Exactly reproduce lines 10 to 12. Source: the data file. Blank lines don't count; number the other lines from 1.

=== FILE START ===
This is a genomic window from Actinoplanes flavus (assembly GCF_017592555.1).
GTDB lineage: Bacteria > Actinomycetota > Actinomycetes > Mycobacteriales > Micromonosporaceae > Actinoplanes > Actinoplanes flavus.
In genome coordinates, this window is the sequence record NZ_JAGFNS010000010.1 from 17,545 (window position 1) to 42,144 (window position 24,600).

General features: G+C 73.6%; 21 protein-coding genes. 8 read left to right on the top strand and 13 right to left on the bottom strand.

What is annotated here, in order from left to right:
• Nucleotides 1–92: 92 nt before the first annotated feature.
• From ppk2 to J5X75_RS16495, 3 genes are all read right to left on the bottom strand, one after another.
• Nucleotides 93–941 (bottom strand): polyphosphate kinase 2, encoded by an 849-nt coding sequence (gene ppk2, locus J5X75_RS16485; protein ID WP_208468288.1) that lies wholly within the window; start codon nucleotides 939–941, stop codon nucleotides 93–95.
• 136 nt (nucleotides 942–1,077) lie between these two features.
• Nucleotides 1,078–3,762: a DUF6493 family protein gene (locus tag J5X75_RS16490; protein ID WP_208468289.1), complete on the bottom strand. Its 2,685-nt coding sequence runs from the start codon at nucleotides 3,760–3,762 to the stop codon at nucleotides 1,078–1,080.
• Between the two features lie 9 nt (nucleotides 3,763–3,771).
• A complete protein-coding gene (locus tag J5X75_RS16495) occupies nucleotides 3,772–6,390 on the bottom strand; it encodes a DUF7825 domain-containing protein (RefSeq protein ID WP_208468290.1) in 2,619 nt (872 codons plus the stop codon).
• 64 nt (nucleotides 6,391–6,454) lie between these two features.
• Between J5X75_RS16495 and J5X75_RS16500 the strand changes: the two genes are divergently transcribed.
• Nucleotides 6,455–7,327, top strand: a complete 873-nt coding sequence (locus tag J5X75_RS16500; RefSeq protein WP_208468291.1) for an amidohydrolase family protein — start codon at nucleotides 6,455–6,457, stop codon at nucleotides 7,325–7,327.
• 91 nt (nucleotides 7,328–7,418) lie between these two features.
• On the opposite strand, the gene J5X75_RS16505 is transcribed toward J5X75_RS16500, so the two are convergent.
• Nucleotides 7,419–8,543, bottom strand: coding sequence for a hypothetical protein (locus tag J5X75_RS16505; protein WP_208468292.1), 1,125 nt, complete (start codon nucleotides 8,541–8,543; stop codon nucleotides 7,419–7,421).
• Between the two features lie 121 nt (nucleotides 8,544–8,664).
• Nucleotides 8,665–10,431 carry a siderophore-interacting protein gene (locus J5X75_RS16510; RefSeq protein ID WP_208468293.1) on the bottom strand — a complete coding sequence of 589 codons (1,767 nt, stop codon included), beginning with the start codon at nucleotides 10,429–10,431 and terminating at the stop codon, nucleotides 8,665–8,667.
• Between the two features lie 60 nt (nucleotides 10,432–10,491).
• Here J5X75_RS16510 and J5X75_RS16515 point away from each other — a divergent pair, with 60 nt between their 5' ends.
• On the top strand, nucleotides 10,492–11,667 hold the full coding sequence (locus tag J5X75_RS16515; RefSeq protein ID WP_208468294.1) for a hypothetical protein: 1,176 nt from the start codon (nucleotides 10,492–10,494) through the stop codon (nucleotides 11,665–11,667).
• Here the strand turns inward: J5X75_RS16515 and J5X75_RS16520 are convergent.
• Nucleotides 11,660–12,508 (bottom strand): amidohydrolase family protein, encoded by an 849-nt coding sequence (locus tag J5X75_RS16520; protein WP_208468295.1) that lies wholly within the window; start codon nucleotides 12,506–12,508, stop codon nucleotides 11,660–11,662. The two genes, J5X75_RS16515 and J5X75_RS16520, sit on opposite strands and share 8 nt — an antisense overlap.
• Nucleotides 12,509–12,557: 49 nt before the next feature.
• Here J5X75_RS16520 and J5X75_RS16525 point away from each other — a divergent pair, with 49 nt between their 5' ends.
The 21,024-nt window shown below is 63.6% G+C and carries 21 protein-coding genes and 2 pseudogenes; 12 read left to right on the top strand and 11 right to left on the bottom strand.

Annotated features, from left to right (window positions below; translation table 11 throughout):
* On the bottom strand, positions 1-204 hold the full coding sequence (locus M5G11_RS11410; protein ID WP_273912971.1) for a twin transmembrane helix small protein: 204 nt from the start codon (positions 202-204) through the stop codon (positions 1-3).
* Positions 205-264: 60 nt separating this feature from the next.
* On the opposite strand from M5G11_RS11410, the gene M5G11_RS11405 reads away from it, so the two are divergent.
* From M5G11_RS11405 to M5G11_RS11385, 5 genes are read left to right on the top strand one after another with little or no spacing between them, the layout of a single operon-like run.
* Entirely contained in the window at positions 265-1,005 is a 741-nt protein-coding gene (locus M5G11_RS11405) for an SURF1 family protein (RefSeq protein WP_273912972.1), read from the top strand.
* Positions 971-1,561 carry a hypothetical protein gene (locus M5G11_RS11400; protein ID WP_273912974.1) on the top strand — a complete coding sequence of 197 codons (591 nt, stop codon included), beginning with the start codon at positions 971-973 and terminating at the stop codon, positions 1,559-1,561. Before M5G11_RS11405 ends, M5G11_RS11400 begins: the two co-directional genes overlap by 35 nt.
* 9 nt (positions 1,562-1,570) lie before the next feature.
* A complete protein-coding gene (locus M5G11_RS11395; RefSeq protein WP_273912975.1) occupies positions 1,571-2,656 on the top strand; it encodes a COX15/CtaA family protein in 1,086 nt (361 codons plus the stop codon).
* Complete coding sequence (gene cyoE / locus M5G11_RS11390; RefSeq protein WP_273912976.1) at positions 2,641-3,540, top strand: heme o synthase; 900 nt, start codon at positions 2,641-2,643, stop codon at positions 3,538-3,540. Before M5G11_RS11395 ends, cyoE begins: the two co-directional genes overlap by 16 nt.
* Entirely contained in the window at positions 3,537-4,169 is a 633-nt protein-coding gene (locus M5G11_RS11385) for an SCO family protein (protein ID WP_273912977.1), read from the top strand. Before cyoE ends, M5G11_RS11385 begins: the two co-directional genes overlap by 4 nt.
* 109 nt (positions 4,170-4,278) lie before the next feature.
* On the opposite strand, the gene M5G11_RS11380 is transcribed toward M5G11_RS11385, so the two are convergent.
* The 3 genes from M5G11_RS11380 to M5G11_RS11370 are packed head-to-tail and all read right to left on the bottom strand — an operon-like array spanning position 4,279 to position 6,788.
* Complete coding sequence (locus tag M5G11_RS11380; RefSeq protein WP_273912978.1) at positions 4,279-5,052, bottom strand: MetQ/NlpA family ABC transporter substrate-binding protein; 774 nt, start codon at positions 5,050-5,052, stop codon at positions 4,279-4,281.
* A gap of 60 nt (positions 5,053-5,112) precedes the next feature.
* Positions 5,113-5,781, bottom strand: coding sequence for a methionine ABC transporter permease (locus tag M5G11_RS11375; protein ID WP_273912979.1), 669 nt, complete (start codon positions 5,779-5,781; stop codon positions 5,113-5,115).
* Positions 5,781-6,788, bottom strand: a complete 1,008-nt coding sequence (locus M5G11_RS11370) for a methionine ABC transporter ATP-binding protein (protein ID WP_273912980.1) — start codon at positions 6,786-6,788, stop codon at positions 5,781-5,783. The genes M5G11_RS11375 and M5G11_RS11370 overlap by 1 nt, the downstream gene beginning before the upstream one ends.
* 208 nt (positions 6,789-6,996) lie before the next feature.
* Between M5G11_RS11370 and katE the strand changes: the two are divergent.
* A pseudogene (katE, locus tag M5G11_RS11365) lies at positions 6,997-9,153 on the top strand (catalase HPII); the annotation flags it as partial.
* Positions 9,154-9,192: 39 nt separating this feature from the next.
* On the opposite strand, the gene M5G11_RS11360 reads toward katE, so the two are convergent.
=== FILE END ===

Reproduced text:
• Nucleotides 1,078–3,762: a DUF6493 family protein gene (locus tag J5X75_RS16490; protein ID WP_208468289.1), complete on the bottom strand. Its 2,685-nt coding sequence runs from the start codon at nucleotides 3,760–3,762 to the stop codon at nucleotides 1,078–1,080.
• Between the two features lie 9 nt (nucleotides 3,763–3,771).
• A complete protein-coding gene (locus tag J5X75_RS16495) occupies nucleotides 3,772–6,390 on the bottom strand; it encodes a DUF7825 domain-containing protein (RefSeq protein ID WP_208468290.1) in 2,619 nt (872 codons plus the stop codon).